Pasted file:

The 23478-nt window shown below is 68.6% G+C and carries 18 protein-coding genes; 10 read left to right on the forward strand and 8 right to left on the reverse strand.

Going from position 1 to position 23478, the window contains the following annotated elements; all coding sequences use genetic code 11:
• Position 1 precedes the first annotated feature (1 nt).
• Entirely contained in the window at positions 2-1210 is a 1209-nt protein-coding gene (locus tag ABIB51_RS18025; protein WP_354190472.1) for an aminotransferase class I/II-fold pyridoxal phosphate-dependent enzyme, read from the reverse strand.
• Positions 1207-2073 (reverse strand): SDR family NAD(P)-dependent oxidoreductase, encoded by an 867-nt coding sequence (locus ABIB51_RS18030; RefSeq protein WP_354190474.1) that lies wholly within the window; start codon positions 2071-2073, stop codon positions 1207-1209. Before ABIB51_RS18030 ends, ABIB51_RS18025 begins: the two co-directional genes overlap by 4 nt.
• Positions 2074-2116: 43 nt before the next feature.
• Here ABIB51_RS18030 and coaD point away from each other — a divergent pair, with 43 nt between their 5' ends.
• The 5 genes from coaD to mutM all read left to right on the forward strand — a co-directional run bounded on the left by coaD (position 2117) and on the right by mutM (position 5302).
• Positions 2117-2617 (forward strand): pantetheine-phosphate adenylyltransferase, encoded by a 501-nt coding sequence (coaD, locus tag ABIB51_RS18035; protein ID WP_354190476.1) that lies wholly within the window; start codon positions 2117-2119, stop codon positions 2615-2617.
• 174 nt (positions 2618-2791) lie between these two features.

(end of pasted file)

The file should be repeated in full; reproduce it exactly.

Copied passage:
The 23478-nt window shown below is 68.6% G+C and carries 18 protein-coding genes; 10 read left to right on the forward strand and 8 right to left on the reverse strand.

Going from position 1 to position 23478, the window contains the following annotated elements; all coding sequences use genetic code 11:
• Position 1 precedes the first annotated feature (1 nt).
• Entirely contained in the window at positions 2-1210 is a 1209-nt protein-coding gene (locus tag ABIB51_RS18025; protein WP_354190472.1) for an aminotransferase class I/II-fold pyridoxal phosphate-dependent enzyme, read from the reverse strand.
• Positions 1207-2073 (reverse strand): SDR family NAD(P)-dependent oxidoreductase, encoded by an 867-nt coding sequence (locus ABIB51_RS18030; RefSeq protein WP_354190474.1) that lies wholly within the window; start codon positions 2071-2073, stop codon positions 1207-1209. Before ABIB51_RS18030 ends, ABIB51_RS18025 begins: the two co-directional genes overlap by 4 nt.
• Positions 2074-2116: 43 nt before the next feature.
• Here ABIB51_RS18030 and coaD point away from each other — a divergent pair, with 43 nt between their 5' ends.
• The 5 genes from coaD to mutM all read left to right on the forward strand — a co-directional run bounded on the left by coaD (position 2117) and on the right by mutM (position 5302).
• Positions 2117-2617 (forward strand): pantetheine-phosphate adenylyltransferase, encoded by a 501-nt coding sequence (coaD, locus tag ABIB51_RS18035; protein ID WP_354190476.1) that lies wholly within the window; start codon positions 2117-2119, stop codon positions 2615-2617.
• 174 nt (positions 2618-2791) lie between these two features.